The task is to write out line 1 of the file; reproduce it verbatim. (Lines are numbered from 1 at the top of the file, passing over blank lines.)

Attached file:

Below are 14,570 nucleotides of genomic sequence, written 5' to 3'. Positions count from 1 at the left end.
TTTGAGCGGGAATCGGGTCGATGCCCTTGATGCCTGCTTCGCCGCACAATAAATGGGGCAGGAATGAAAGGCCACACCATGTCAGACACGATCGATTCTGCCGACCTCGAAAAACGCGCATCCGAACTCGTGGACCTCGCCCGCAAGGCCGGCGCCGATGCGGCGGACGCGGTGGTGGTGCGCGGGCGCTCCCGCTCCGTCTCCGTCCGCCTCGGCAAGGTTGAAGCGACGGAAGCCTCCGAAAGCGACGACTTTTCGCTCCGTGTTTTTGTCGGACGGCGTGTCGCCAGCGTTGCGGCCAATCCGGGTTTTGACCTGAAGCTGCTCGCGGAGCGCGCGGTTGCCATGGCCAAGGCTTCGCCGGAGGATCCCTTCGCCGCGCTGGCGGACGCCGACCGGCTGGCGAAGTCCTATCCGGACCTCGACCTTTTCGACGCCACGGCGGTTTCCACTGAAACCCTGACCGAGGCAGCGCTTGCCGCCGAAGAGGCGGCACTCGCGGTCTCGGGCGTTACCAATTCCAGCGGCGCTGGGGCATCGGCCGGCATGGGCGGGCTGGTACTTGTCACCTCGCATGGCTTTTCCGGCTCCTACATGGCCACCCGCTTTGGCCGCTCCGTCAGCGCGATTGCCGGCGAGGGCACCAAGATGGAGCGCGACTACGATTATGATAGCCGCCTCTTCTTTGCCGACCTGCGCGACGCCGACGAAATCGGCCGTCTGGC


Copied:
Below are 14,570 nucleotides of genomic sequence, written 5' to 3'. Positions count from 1 at the left end.